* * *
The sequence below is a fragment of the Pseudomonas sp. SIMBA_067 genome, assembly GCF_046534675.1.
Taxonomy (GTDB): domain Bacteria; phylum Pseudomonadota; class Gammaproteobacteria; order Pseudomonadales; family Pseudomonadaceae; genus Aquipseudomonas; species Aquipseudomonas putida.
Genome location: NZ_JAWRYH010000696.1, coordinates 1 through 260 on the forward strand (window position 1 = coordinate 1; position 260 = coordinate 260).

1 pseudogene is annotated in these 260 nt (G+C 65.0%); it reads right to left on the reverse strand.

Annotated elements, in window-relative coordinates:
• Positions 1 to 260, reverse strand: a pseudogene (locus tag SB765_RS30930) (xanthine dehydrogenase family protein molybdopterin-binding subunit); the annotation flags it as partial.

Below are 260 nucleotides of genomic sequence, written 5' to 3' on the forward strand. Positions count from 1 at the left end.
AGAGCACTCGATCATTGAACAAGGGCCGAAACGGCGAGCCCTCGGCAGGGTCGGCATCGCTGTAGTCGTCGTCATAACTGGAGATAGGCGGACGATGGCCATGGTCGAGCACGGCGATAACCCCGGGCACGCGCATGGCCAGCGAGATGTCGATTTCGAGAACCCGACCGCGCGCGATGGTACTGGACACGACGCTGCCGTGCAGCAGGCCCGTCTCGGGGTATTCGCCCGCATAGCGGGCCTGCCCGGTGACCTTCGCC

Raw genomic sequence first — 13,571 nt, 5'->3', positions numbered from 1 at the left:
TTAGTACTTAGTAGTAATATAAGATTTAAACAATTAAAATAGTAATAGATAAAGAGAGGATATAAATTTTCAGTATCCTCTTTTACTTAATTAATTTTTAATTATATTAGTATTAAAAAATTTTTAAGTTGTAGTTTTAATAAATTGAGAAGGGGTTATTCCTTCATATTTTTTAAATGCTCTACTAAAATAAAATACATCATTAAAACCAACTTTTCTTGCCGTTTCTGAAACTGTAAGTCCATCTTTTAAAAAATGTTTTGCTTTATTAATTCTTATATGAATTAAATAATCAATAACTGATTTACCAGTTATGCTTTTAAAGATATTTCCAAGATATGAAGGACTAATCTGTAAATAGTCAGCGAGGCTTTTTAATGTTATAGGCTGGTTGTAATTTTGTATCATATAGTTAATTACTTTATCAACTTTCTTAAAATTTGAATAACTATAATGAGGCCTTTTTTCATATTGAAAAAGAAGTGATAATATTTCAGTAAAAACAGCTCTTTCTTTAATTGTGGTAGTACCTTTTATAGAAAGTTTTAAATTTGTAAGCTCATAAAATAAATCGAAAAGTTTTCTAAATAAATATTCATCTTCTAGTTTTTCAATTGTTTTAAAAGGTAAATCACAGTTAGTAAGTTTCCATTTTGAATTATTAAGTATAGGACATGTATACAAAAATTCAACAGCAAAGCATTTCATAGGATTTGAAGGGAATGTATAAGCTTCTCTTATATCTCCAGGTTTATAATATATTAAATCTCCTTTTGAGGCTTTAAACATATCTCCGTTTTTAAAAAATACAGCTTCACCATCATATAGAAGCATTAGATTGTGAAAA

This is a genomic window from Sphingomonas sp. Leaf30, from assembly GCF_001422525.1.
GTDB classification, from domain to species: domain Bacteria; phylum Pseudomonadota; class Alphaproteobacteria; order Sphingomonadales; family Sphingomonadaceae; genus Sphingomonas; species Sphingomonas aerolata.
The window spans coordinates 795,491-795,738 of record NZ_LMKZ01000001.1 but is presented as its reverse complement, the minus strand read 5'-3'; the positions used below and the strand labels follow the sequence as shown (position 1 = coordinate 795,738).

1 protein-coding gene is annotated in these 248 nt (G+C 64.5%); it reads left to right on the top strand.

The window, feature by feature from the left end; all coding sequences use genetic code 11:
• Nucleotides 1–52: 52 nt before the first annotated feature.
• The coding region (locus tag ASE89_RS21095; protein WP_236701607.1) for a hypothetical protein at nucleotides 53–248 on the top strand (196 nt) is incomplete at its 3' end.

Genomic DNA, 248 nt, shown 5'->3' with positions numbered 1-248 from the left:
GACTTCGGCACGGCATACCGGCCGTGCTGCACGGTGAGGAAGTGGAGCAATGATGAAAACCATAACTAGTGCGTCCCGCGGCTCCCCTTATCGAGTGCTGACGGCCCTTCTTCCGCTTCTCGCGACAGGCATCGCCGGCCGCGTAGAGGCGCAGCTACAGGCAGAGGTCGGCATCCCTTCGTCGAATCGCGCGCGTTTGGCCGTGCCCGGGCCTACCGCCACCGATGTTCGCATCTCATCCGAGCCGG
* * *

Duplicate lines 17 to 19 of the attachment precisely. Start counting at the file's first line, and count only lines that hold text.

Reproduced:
• The coding region (locus tag ASE89_RS21095; protein WP_236701607.1) for a hypothetical protein at nucleotides 53–248 on the top strand (196 nt) is incomplete at its 3' end.

Genomic DNA, 248 nt, shown 5'->3' with positions numbered 1-248 from the left:
GACTTCGGCACGGCATACCGGCCGTGCTGCACGGTGAGGAAGTGGAGCAATGATGAAAACCATAACTAGTGCGTCCCGCGGCTCCCCTTATCGAGTGCTGACGGCCCTTCTTCCGCTTCTCGCGACAGGCATCGCCGGCCGCGTAGAGGCGCAGCTACAGGCAGAGGTCGGCATCCCTTCGTCGAATCGCGCGCGTTTGGCCGTGCCCGGGCCTACCGCCACCGATGTTCGCATCTCATCCGAGCCGG